I’ve been challenging myself to read through the personal MBA. For those unfamiliar, a few people that got their MBA at Harvard, decided that the same education (if not better) could be achieved by reading a number of books. (and by number, I think it’s currently 96!)
One of the books on the list is Web Analytics: An Hour a Day. So far, for a book about numbers and statistics, it’s proved very readable.
The introduction alone has me reconsidering how we view analytics. I told you the other week, that we had declared a blog war in my office. So far, we’ve only used hits and page views to measure success, but according to this book, that should be questionable.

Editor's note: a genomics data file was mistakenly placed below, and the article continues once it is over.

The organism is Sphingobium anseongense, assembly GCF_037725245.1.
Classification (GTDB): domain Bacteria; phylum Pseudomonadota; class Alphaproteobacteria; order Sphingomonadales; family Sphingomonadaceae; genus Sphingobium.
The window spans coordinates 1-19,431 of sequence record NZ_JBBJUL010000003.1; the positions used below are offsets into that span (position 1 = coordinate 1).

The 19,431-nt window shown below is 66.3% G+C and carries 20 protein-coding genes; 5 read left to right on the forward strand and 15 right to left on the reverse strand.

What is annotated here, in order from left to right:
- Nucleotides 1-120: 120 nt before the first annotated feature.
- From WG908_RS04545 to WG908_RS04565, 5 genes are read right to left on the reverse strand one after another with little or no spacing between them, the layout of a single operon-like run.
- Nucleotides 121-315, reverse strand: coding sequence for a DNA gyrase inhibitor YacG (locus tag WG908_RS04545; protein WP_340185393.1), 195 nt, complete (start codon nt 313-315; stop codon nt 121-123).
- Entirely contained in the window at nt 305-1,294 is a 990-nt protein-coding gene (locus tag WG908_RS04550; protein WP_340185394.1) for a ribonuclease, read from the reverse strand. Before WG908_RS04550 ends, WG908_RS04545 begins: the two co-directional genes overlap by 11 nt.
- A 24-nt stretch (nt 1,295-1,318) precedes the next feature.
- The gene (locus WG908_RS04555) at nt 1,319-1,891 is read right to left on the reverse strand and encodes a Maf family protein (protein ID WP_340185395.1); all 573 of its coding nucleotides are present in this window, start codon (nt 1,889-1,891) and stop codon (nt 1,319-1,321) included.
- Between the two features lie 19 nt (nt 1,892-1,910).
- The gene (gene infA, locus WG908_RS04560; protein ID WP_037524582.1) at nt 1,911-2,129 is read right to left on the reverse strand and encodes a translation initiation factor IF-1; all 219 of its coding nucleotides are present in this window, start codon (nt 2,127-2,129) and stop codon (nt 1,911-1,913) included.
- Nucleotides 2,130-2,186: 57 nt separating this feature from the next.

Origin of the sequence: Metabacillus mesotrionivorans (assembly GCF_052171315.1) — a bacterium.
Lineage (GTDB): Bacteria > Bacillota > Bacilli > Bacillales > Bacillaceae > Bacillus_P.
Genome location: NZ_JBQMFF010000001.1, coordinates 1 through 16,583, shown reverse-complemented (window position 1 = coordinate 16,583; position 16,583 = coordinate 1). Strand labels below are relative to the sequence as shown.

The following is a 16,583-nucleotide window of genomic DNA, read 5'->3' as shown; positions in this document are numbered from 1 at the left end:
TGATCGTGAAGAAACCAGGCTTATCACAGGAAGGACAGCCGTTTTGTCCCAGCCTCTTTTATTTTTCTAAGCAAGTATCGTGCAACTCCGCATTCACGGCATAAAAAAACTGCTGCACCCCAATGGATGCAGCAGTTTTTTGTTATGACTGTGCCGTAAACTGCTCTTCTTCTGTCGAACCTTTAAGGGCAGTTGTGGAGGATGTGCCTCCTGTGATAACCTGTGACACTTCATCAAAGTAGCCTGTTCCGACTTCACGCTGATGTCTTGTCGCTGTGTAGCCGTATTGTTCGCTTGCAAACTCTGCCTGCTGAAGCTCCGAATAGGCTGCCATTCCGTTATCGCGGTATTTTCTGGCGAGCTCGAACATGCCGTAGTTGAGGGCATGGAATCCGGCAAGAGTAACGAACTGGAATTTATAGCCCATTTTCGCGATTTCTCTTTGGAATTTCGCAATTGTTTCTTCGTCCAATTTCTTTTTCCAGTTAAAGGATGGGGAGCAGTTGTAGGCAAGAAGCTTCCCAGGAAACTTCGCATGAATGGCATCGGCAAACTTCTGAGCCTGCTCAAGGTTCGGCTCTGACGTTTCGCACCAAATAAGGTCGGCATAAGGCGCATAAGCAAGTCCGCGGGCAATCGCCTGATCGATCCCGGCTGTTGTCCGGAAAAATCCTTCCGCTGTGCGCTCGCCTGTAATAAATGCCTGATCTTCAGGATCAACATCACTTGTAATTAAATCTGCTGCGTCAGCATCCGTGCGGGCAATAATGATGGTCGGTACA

A page view is generally the number of pages a user will visit when they go to your site.
If you run an e-commerce site (or any other site for that matter) and the user can’t find what they’re looking, naturally you’re page view count will increase as they’re clicking around, trying to find what they’re looking for.
On the other hand, they could find what they’re looking for immediately, but the price is better somewhere. They leave.
Which is the case? A page view count will tell you neither.
Way back in the way back, hits tracked how many requests the server received for data. Then, a request for data should translate into a page visit, right? More hits = more visitors. Well, what if there are images and media embedded on the page? Then, a typical page will cause 25 hits on the server. Excuse me? What are we tracking? requests for data? number of page views? number of visitors?
Top Exit Pages
An exit page is the last page that a user looks at before leaving your site. What does that information tell you? Those are bad pages? or that the user simply found what they were looking for? The exit rate doesn’t tell you good or bad.